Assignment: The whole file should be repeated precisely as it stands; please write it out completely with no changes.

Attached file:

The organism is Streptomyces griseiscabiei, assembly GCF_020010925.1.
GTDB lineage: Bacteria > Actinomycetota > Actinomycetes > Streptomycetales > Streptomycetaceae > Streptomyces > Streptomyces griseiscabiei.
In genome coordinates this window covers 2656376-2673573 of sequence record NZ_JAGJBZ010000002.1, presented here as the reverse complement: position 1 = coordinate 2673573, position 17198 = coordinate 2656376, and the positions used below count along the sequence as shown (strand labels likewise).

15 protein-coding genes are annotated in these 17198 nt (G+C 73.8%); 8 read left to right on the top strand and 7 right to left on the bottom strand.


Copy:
The organism is Streptomyces griseiscabiei, assembly GCF_020010925.1.
GTDB lineage: Bacteria > Actinomycetota > Actinomycetes > Streptomycetales > Streptomycetaceae > Streptomyces > Streptomyces griseiscabiei.
In genome coordinates this window covers 2656376-2673573 of sequence record NZ_JAGJBZ010000002.1, presented here as the reverse complement: position 1 = coordinate 2673573, position 17198 = coordinate 2656376, and the positions used below count along the sequence as shown (strand labels likewise).

15 protein-coding genes are annotated in these 17198 nt (G+C 73.8%); 8 read left to right on the top strand and 7 right to left on the bottom strand.